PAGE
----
Even though I use a mixture of film and digital in my photography, I feel confident making this statement:
I am a film photographer.
To me, shooting film means more than just the medium used to capture a picture. It is an intentional way of shooting images, knowing that you have just one chance to capture something with no instant preview to see if you did it right. It means being confident in yourself. There’s also an honesty about it that is appealing to me … life is captured just as it happens, with no post processing, digital filters added, or photoshopping. To define yourself as an artist with film, you have to be creative through your camera (and not your computer).
After I fell in love with film again a few years ago, I could still see that there was some times when digital would have an advantage (low light receptions, etc) – but my heart was with the manual nature of film and the intentional nature that it was shot with. So – whenever I shoot with a digital camera, I shoot the same way .. carefully evaluating light, pose, and the overall composition of an image before clicking the shutter. Even though some might think a digital picture costs nothing to take and therefore is ok to not get right the first time (it does cost you if you take into account culling and editing time), I treat each snap as if it was costing me the same price as a frame of film.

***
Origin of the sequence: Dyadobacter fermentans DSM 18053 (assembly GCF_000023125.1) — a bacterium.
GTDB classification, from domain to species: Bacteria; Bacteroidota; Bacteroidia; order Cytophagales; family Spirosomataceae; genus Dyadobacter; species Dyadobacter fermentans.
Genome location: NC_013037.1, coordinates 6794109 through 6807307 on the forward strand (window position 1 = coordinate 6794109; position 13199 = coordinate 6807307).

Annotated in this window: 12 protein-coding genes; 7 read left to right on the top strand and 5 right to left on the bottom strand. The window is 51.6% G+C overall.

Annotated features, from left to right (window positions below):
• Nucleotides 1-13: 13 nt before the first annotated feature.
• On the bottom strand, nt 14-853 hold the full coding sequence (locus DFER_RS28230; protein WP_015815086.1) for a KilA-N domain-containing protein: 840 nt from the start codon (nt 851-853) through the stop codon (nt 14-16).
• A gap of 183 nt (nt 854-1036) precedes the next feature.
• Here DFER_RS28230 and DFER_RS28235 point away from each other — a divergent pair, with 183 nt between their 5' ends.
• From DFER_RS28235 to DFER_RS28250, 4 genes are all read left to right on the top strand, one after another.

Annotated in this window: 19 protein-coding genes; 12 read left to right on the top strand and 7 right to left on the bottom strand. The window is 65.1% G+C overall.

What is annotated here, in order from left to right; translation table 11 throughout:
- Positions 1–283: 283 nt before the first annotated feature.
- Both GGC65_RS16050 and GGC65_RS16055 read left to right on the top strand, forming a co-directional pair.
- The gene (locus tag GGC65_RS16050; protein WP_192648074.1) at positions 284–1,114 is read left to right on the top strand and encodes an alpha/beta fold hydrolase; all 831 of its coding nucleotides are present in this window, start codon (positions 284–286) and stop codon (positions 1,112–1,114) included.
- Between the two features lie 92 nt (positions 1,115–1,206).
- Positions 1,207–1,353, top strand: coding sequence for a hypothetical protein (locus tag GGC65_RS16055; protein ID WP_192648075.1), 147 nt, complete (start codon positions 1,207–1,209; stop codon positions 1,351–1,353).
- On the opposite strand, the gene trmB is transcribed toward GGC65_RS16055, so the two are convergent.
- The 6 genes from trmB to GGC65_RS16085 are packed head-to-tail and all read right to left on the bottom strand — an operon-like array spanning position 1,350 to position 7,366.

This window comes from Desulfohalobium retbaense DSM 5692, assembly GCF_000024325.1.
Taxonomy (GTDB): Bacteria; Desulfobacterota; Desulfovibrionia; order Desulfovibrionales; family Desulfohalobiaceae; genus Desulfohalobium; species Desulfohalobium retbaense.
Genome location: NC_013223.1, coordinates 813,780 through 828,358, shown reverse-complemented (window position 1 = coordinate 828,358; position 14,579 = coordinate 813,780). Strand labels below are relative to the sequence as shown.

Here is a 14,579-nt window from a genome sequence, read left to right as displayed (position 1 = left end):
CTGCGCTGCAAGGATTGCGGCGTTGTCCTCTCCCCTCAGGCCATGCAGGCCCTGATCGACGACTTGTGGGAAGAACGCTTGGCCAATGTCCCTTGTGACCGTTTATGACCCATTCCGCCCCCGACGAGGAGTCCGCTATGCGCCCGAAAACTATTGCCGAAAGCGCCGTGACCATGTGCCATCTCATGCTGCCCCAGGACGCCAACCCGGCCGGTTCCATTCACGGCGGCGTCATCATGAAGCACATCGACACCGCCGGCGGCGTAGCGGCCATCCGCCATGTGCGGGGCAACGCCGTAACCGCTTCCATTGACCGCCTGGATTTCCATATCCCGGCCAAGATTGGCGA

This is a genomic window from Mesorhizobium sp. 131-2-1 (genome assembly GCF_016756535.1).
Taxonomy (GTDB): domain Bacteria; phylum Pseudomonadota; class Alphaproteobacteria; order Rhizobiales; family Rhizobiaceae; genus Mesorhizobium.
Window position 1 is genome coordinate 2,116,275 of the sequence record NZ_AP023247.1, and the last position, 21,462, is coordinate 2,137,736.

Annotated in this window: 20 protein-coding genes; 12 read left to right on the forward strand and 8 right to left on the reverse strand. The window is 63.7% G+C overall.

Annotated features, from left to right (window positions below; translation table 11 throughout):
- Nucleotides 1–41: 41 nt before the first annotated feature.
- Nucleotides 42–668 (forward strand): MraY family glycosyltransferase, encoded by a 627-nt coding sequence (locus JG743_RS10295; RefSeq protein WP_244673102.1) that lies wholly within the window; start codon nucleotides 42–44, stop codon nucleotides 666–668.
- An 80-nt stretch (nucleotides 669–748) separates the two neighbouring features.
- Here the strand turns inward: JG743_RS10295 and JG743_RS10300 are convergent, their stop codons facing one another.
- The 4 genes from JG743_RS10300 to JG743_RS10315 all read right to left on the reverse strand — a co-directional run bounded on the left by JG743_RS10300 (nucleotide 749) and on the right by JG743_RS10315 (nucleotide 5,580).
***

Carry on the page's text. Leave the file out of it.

At times, I feel like the art of photography has been devalued by the onslaught of digital cameras. The ability to take hundreds of pictures with the likelihood of getting a few good ones has caused some to not work as hard on perfecting their craft, and instead focus on how they can ‘fix’ the images afterwards with the latest presets or photoshop effects. Film is unforgiving with mistakes, but yet so much more flexible than digital once you learn how to use it well.
Some of my favorite photos are black and white film images from years past. Pictures like these evoke so much emotion for me .. they either make me smile, puzzled, or just laugh out loud. Why is that? I believe it’s because it’s life captured as it happened. Real. Raw. Honest.
Film, with all it’s grain, softness, and sometimes even irregularities, is beautiful – just like life. We don’t live in a perfectly glossy, high definition world. Our lives have scratches, bumps, and sometimes rough spots. But the journey that takes us through those times is the most beautiful of all.
And honestly, I wouldn’t have it any other way.
Some beautiful Fuji400H film, perfectly showing the gorgeous evening light at the River Oaks Charleston.